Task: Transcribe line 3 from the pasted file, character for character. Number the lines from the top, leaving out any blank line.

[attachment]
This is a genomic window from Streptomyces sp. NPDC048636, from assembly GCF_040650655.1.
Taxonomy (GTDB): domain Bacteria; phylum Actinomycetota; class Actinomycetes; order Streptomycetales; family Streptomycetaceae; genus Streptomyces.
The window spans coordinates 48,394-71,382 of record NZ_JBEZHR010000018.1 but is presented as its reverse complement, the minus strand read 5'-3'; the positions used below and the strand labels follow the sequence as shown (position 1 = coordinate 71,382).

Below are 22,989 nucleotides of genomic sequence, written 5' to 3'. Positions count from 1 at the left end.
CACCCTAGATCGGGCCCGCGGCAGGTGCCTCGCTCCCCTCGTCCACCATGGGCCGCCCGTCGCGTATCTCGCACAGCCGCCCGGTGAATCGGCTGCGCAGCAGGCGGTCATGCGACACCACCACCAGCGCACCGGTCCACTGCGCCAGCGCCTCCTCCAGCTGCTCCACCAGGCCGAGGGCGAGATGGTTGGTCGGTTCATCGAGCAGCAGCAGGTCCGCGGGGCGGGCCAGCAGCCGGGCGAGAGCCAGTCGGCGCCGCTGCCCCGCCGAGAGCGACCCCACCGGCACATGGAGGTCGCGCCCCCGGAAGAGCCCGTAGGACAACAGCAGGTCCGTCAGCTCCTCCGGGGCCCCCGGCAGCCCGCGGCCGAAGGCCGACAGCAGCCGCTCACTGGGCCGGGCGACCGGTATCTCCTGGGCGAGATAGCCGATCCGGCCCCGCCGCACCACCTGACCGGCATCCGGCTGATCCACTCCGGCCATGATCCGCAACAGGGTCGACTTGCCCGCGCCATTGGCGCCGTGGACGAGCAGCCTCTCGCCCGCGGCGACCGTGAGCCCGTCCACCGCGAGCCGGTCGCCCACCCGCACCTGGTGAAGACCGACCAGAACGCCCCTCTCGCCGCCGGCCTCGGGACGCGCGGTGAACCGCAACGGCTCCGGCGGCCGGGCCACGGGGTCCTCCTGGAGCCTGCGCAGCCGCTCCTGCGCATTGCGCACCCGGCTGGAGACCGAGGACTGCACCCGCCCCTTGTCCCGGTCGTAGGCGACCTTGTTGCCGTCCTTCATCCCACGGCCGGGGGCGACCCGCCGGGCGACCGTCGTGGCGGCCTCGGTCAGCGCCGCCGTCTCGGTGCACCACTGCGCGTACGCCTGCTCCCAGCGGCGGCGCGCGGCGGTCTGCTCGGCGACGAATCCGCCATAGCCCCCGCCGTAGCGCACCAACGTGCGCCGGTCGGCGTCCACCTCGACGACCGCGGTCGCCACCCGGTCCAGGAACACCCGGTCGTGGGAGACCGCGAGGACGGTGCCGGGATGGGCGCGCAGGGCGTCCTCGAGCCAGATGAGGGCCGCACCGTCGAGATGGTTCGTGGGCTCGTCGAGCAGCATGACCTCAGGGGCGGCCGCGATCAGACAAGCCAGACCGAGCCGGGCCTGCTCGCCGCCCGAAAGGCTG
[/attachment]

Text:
The window spans coordinates 48,394-71,382 of record NZ_JBEZHR010000018.1 but is presented as its reverse complement, the minus strand read 5'-3'; the positions used below and the strand labels follow the sequence as shown (position 1 = coordinate 71,382).